United States District Court, E.D. North Carolina, Eastern Division
TERRENCE W. BOYLE UNITED STATES DISTRICT JUDGE
cause comes before the Court on defendant's motion to
suppress [DE 56]. The government has responded and the matter
is ripe for ruling. A hearing was held before the undersigned
in Raleigh, North Carolina on April 19,
2018. For the following reasons, the motion is denied.
November 4, 2015, using a confidential informant, two
officers with the Lenoir County Sheriff s Office conducted a
controlled purchase of crack cocaine at a trailer located at
4655 Sleepy Fox Drive in Grifton, North Carolina. Based on
this, one of the officers, Sgt. Villagra, applied for and
received a search warrant to search the residence. Superior
Court Judge Benjamin G. Alford signed the warrant on November
6, 2015. The warrant identified the location to be searched,
Hanzy's residence, as where the controlled purchase had
occurred. The warrant was executed on November 6,
2015. A grand jury returned an indictment against Hanzy on
November 21, 2016, charging him with possession with the
intent to distribute a quantity of cocaine and cocaine base
(crack), in violation of 21 U.S.C. § 841(a)(1), and
mamtaining a dwelling for the purpose of manufacturing,
distributing, and using controlled substances, in violation
of 21 U.S.C. § 856(a)(1).
defendant has moved to suppress the evidence discovered
following the execution of the search warrant, including his
statement to law enforcement. Defendant argues that the
warrant is facially invalid as it does not provide enough
information to support a finding of probable cause.
challenges the search warrant as not being supported by
probable cause. Specifically, defendant argues that the
information provided to the superior court judge does not
provide sufficient details to support the conclusions
presented in the affidavit. Defendant claims the affidavit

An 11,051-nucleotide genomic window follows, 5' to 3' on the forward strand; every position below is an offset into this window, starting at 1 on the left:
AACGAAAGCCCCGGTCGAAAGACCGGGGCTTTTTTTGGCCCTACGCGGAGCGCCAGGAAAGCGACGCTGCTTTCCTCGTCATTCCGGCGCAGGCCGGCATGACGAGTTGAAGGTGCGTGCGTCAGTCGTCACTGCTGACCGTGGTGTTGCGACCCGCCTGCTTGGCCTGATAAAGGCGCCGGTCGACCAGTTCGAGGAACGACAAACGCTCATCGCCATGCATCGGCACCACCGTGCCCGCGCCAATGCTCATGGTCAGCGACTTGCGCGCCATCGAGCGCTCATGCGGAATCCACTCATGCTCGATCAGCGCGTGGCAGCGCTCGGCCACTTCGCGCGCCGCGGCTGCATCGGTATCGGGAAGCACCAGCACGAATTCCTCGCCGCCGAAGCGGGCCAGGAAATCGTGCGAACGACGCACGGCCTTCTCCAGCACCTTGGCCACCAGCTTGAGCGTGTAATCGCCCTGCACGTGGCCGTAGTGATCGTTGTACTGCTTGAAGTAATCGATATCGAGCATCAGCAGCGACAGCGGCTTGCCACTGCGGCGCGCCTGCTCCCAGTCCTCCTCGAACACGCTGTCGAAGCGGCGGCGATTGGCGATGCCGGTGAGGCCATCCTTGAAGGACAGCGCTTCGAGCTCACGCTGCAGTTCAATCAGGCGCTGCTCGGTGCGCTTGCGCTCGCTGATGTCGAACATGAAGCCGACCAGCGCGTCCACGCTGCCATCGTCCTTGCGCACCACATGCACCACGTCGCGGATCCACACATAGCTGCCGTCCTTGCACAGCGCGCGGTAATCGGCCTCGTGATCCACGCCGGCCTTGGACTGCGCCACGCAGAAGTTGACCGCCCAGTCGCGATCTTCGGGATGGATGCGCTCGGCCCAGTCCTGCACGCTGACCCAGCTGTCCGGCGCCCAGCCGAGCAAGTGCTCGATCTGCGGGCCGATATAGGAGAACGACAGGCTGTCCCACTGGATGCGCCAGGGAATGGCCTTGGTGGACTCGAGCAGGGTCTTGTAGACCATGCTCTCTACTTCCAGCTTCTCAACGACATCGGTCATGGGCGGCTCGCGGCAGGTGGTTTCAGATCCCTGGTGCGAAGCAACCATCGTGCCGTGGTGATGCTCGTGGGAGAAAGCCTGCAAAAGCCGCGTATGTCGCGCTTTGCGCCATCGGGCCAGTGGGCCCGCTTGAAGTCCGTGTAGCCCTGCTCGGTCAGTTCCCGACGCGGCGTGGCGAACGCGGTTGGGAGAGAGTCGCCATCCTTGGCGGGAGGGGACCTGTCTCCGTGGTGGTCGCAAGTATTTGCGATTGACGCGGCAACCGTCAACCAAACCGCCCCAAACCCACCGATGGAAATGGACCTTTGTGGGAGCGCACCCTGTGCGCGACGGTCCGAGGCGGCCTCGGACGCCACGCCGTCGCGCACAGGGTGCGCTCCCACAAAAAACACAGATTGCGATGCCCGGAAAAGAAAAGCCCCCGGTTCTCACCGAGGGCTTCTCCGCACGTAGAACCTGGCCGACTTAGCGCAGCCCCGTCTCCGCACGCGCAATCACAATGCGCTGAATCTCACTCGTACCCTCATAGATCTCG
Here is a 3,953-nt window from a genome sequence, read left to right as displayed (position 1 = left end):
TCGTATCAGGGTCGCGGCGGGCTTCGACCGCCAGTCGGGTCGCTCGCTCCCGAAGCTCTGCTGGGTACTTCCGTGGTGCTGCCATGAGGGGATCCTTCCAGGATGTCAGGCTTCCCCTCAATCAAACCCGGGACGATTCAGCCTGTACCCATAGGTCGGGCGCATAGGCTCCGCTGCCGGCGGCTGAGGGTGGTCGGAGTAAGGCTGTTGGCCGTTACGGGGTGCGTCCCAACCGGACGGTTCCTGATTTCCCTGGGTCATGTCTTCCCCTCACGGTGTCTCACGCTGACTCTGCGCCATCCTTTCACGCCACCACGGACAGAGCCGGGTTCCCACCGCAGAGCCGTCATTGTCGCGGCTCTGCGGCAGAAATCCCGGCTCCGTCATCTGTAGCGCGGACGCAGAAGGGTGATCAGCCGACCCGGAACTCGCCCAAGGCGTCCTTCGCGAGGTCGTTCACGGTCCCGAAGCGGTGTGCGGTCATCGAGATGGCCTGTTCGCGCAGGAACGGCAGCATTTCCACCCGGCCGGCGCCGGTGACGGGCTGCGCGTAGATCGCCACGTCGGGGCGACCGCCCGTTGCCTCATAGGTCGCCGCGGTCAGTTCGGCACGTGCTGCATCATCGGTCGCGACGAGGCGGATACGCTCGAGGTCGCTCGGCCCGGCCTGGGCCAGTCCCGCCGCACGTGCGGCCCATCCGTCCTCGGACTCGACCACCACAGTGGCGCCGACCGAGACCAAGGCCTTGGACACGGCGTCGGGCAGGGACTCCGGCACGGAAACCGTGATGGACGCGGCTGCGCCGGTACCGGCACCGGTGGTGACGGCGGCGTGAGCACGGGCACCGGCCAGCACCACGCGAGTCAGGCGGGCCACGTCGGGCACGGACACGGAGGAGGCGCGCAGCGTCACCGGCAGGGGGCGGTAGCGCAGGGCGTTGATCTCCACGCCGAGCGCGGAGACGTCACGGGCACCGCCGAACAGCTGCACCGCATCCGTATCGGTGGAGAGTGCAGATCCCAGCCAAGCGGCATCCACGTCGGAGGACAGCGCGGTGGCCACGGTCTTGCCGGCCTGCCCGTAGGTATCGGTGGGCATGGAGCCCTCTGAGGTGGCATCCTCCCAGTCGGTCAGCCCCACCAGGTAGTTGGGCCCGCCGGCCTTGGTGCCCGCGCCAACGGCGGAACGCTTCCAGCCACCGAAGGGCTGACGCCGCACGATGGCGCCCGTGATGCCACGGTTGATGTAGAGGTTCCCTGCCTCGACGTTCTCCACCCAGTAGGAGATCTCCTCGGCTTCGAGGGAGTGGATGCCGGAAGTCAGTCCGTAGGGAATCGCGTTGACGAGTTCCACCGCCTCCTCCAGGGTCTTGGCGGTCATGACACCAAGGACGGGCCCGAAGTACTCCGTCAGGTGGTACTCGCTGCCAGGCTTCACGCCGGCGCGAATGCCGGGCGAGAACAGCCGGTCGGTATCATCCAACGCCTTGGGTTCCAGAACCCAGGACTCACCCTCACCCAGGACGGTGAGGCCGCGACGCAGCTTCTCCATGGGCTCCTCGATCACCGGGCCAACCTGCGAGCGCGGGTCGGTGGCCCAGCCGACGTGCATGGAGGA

does not contain sufficient details to connect the controlled
purchase to this defendant, such as the specific date and
time of the alleged purchase.
Fourth Amendment provides in relevant part that "[t]he
right of the people to be secure in their persons, houses,
papers, and effects, against unreasonable searches and
seizures, shall not be violated." U.S. Const, amend. IV.
"The Fourth Amendment generally requires the police to
obtain a warrant before conducting a search, "
United States v. Kelly, 592 F.3d 586, 589 (4th Cir.
2010). In order to satisfy the Fourth Amendment a search
warrant must be supported by probable cause. United
States v. Harris, 403 U.S. 573, 577 (1971). "When
reviewing the probable cause supporting a warrant, a
reviewing court must consider only the information presented
to the magistrate who issued the warrant." United
States v. Wilhelm, 80 F.3d 116, 118 (4th Cir. 1996)
(citing United States v. Blackwood, 913 F.2d 139,
142 (4th Cir. 1990)). In deciding whether there is probable
cause, an officer of the court evaluates the totality of the
circumstances. When a magistrate or other officer-such as a
superior court judge, as here- determines there is probable
cause, that determination gets great deference. Illinois
v. Gates, 462 U.S. 213, 238.
is probable cause to search when "there are reasonably
trustworthy facts which, given the totality of the
circumstances, are sufficient to lead a prudent person to
believe that the items sought constitute fruits,
instrumentalities, or evidence of crime and will be present
at the time and place of the search." United States
v. Suarez, 906 F.2d 977, 984 (4th Cir. 1990). A warrant
is deficient when it is based on an affidavit that does not
provide the magistrate or court officer with enough facts to
make an independent determination of probable cause.
United States v. Leon, 468 U.S. 897, 915 (1984). An
insufficient affidavit, or "bare bones" affidavit,
is one based on conclusory statements and bare assertions.
Id., at 923; United States v. DeQuasie, 373
F.3d 509, 512 (4th Cir. 2004).
the affidavit provided the following information: it
represents that crack cocaine had been sold to a confidential
informant, who was known to be trustworthy and reliable. The
controlled purchase had occurred at the home within 48 hours
of the application. It lists the officers involved and the
address in question, and notes that the address is
Hanzy's residence. The affidavit is neither conclusory
nor bare bones as the Fourth Circuit has described those
terms. See United States v. Wilhelm, 80F.3d 116, 121
(4th Cir. 1996) (warrant was based on a single anonymous
tip); United States v. Brown, 958 F.2d 369 (4th Cir.
1992) (warrant was based on four-month old activity, with no
indication it was still ongoing).
the Court holds that the judge "had a substantial basis
for concluding that probable cause existed, "
Gates, 462 U.S. at 238-39. Accordingly, the warrant
was validly issued and the evidence seized, including
defendant's statement, should not be suppressed.
above reasons, defendant's motion to ...